The second question we tackled was a question we get a lot at the shop, “I heard that I wasn’t supposed to wash mushrooms because they soak up water”. This of course is usually followed by an explanation that they are not interested in eating “mushroom growing material” or poop. We gotcha.
The plan was to have specifically weighed mushrooms, wash them three different ways, weigh the result and then cook the mushrooms exactly the same and that’s right weigh them again.
First we used button mushrooms and weighed them to 8 ounces precisely. Then the mushrooms were cleaned.
The first bowl of mushrooms were soaked in water and then brushed off with a paper towel.
The second bowl of mushrooms were rinsed under running water and then brushed off with a paper towel.
And the last bowl was just wiped off with a paper towel.
Let’s be clear about a couple things, we can be as precise as we want to but there are variables that need to be taken into consideration. If we wanted to be really picky about it, this should be done with a number of different mushrooms since they are all going to react in a different way. I can tell you with confidence that, yes mushrooms (or at least buttons) do absorb some water when they are washed.
After soaking: 8.5 ounces
After rinsing: 8.4 ounces
After dry brush: 8 ounces (no change even with removal of the dirt)
Then comes the cooking part and here the variables become clear because of subjectivity. We can tell you that we used the same kind of pan for all three groups, the same amount of hight temperature cooking oil and we can only tell you that we used the same heat on all three pans. Since we’re not in a lab and even our induction burners don’t have all the same temperatures we got the heat the same on all three pans as closely as we could. BUT should that make a difference? We didn’t think so because we planned on cooking each group of mushroom until they were DONE and not by time. Any culinary student can tell you, and we know more than one student at PCW as well, that their most hated answer to the question”How long do I cook it”, is “Until it’s done”. It is the truth, we go by degrees on a thermometer, color, doneness and only use time as a very vague guideline.
Our hypothesis was that it didn’t matter if the mushrooms gained any water in the cleaning process because if you were going to cook mushrooms properly, you would be cooking the water out anyway. The majority of people cook mushroom too hot, they need to be at a lower temperature so that the water does come out and they develop a nice brown on the outside.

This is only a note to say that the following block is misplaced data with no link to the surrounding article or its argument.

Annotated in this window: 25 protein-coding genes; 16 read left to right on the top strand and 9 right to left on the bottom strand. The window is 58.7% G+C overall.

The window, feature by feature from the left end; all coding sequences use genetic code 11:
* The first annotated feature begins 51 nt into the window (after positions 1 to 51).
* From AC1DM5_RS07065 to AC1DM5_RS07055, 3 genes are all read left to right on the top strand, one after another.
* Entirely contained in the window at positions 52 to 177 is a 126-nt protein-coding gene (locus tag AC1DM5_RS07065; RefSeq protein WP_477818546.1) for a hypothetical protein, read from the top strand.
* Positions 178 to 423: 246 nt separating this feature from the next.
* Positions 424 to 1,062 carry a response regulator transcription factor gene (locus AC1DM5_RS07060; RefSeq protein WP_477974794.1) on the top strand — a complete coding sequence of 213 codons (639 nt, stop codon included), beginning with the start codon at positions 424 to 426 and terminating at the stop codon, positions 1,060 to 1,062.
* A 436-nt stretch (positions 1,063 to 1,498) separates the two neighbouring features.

We don’t have any kind of equipment that’s going to tell us that all of the mushrooms have been cooked properly. We have nothing but our eye and our experience and that is us looking into the pan and saying ,” Yup they’re done.” There you go that is the biggest variable. Well we can can at least tell you that we didn’t skew the outcome as we were completely surprised by the results. After the cooking process:
Soaked mushrooms: 5.4 ounces
Rinsed mushrooms:5.2 ounces
Dry brush mushrooms: 5 ounces
Without doing this experiment multiple times our conclusion would be that yes mushrooms are going to soak up water when you wash them, yes there might be residual water after cooking but, it is negligible and will be even less so if you cook them properly. So unless you care about less than a half an ounce of water feel free to wash the manure off your shrooms.
5 thoughts on “Do Mushroom Soak Up Water When You Wash Them? Culinary Mythbusters 2”
Thank you for your analyses of this question. I have always rinsed mushrooms because it just feels right to me, but there was a nagging in my head that it was WRONG. Now I will happily wash my mushrooms with no remorse. Thank you!
This is silly. It should be obvious that button mushrooms don’t soak up much water but others such as
maitake soak up enormous amounts of water. Just squeeze one after soaking it.
After washing, I make sure to dry the mushrooms by blotting them on paper towels. And with varieties like portobellos, I try to keep them right-side-up when they’re under the water–I’ve found that the gills on the undersides do seem to absorb water. All in all, I’ve never noticed that mushrooms added too much additional liquid to my cooking.
and when cooking mushrooms, the water will come out of the mushroom and be cooked off at which point the mushroom will take on caramelization.
the ONLY time you wash mushrooms is just before cooking them. Mushrooms should never have any moisture added to them while you are storing them. wait to wash until they will be cooked. Alton Brown had a 5 or 10 minute section in one of his shows about a year ago. I hunt wild mushrooms as well as buy lots of mushrooms and have known the facts he states on his show for a long time but, AB did a great job of explaining the why’s, etc.